Not surprisingly, Audism Free America is no fan of cochlear implants. In one e-newsletter, it wrote “Hearing people’s obsession and enchantment with the world of sound creates a false hope for Deaf children to hear like them via cochlear implants and/or hearing aids; this significantly contributes to Deaf children’s education being misguided and misdirected.”

While this level of hostility to hearing healthcare is not typical of most deaf people in America, it does persist. Therefore, I urge readers to be prepared to defend the right of all people to hear as well as they can—above all the youngest among us who have the most to gain from hearing help.

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  1. It is frustrating for me to read a “professional” offer such a simplistic response to a complicated issue. If you could say that every child that is implanted will have exactly the same benefit and that benefit would be normal hearing than you might have a point. While young children implanted typically do very well, it is never normal hearing. It is also important that a child who is implanted receive appropriate after care for their implant and that the family 100% supports this effort. For me it is like the pro life and pro choice discussion. It is NOT my decision to make for another family what THEY decide to do. If I say a mother has to carry her baby to term, will I also be making sure that mother does everything she is supposed to carry a healthy baby? Beliefs are exactly that, beliefs…and as a professional I hope you are able to separate your personal beliefs with your professional ethics.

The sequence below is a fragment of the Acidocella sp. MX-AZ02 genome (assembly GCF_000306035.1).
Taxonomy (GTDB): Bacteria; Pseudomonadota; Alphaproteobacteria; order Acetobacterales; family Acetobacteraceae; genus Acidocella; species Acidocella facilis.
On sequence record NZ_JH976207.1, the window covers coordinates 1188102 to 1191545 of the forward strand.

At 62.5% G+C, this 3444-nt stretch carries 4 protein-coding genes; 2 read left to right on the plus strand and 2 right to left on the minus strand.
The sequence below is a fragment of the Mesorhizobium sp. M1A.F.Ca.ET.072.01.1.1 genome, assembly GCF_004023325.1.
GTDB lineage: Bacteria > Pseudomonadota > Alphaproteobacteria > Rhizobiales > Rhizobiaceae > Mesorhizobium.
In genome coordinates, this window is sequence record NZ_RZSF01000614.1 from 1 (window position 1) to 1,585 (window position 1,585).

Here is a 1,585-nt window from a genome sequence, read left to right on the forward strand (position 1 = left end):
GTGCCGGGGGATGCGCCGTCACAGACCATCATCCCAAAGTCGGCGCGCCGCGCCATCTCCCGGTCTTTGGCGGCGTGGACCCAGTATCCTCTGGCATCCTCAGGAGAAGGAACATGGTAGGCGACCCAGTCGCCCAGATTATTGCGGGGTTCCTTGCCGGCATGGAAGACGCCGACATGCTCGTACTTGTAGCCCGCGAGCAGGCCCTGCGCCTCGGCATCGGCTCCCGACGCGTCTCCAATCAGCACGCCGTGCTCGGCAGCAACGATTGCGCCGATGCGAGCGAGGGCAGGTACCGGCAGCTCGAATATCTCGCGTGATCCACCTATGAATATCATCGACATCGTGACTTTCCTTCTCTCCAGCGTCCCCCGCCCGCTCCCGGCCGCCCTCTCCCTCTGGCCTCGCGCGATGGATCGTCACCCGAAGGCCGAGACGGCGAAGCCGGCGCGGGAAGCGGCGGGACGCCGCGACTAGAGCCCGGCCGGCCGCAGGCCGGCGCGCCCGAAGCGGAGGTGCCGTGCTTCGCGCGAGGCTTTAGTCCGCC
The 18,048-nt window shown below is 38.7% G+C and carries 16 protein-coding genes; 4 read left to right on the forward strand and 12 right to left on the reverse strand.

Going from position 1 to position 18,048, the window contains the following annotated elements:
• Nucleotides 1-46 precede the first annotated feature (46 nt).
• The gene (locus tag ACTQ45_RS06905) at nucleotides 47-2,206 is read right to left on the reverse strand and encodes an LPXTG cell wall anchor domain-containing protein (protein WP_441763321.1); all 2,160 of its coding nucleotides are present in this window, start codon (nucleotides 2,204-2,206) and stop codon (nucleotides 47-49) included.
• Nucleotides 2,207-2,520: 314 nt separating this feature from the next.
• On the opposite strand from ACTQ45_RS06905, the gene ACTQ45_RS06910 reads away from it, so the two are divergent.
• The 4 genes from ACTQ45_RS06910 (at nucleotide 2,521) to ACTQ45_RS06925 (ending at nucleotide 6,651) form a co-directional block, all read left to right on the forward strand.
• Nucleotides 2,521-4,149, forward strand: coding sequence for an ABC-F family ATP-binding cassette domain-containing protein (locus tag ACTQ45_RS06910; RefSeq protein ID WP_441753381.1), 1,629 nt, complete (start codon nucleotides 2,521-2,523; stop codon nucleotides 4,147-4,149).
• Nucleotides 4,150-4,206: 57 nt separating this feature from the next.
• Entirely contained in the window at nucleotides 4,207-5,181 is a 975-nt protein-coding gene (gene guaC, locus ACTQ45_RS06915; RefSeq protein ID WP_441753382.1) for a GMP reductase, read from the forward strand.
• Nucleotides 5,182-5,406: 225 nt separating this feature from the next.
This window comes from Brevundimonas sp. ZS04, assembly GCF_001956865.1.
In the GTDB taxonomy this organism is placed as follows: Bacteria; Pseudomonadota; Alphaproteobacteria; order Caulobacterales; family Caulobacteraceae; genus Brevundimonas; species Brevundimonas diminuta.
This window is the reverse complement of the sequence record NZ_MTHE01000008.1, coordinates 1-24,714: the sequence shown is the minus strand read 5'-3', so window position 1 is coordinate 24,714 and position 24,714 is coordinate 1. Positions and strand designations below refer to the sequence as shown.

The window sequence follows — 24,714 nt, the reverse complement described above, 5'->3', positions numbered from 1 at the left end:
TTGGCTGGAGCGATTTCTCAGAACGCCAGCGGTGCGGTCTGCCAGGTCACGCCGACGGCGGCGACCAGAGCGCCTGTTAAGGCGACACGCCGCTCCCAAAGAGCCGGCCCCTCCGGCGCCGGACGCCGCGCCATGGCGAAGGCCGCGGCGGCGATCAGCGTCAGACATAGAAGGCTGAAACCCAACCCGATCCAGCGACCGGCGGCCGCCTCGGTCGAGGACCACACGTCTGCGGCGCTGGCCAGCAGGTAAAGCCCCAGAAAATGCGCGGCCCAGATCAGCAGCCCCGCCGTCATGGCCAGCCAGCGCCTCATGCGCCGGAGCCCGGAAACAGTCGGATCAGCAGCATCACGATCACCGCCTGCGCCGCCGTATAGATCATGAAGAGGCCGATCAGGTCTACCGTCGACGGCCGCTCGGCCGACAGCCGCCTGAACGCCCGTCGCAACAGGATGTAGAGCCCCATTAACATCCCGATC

2. Hearing parents of deaf/hard of hearing children should be encouraged to provide hearing access to their children as soon as possible even when they are babies. With cochlear implants, latest state of the art hearing aids, Communication Accessible RealTime Translation (CART), and personal amplifiers these children of hearing parents should be encouraged to have their children listen to words and conversation as soon as possible. Some professionals tell parents let these children make their own decision to hear when they become adults. By that time it is too late